Planet New Economy

Technology, Media and Telecoms

The Chinese government is introducing more assertive regulations to local internet companies as part of an effort to limit their dominance and ensure better living standards across society. In response, leading technology companies are adjusting their businesses and investing billions of renminbi into social projects, which could impact profits. The largest data center providers will also face pressure to source more renewable energy as the nation’s need for power-hungry data centers continues to rise.


Rising regulation

China introduced several new laws this year, including the Personal Information Protection Law on November 1, which gives Internet users and regulators more control over how Internet data is collected and used. Technology companies want to stay ahead of deepening regulations in areas that include social media and online gaming, and as a result will implement tighter controls over user engagement and interaction, as well as data privacy. The companies are also likely to explore the creation of new forms of online games and social interaction that are seen as healthier, or more productive for society.

Tech’s social investments

Leading Chinese tech companies are supporting the Chinese government’s focus on common prosperity via major investments to offer greater technology access and support to disadvantaged demographics. Internet giant Alibaba, for example, said on September 3 it is investing Rmb100 billion (USD15.62 billion) into 10 initiatives over five years that focus on job creation and life quality improvements, especially in lower tier cities and rural areas. CEO Daniel Zhang is personally overseeing these efforts. Rival company Tencent had earlier pledged to double its investments into social initiatives to Rmb100 billion.

Dropping fintech profitability

Several listed fintech companies have seen their valuations drop to very cheap levels (some had trailing P/E ratios of around 7x, as of late October 2021) due to concerns that regulatory tightening will hurt their profitability. In addition, while the desire of some fintech-linked companies to make big investments to support common prosperity could eventually lead to sizeable returns, over the coming year or two they could erode profitability. Such anticipated earnings drops had not (as of October 2021) been fully priced into stock valuations.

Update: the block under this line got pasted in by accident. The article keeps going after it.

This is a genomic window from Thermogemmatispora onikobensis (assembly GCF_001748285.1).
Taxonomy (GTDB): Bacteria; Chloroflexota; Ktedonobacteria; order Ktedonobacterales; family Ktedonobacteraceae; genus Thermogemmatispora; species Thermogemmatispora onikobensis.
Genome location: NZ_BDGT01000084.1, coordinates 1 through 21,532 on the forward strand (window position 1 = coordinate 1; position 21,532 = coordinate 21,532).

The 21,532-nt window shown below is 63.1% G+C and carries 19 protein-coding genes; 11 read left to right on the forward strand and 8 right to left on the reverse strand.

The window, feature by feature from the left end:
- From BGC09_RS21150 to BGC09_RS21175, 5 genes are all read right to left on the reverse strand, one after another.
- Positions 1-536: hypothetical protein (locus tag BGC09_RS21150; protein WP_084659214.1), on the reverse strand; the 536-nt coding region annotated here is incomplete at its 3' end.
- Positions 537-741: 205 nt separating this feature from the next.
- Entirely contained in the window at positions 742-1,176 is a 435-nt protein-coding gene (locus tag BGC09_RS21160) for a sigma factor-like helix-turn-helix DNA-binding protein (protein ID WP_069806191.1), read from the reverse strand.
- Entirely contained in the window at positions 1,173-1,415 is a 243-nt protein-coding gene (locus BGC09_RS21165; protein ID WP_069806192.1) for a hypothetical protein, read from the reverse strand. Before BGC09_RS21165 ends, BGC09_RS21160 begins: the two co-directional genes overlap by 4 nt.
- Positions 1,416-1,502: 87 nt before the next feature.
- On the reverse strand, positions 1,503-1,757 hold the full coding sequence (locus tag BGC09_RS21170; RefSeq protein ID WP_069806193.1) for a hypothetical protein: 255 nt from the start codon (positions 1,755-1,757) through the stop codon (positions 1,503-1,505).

Data center growth

The ongoing demand for big data and cloud computing will drive further demand for data centers in China, but left unchecked the volume of electricity consumed by power-hungry data center and 5G towers could nearly quadruple by 2035, according to Greenpeace. In July, Beijing issued a three-year plan to sustainably build more data centers and raise the nation’s total compute from 120 exaflops in 2021 to 200 exaflops by 2023, while reducing their power usage. So, data center market leaders such as GDS, the telecom operators (China Telecom, China Unicom, China Mobile) and major users such as Alibaba and Tencent will need to shift from consuming electricity that is mostly sourced from coal to more renewable forms of energy, even while expanding data center volumes.

Automation’s rise

Automation will increasingly play a role in China over the coming five years, as a combination of self-driving ‘robot’ taxi cabs, cargo trucks and ‘last mile’ delivery vehicles are introduced to help meet rising consumer demand. Speaking at the recent UBS Disruptive Technology Summit 2021, the chief executive of a leading Chinese autonomous driving company estimated that USD1.1 trillion will be invested into robot taxis alone over the coming few years.

Governance

Most listed Chinese tech companies employ dual share structures, with their founders enjoying the majority of voting rights and thus effective control. In addition, minority shareholders have sometimes raised questions about whether the boards of some tech companies have sufficient independence from the founders. Questions around the governance of leading tech companies are likely to become more prominent, especially given the increasing regulatory scrutiny they are under, and potential drops in profitability.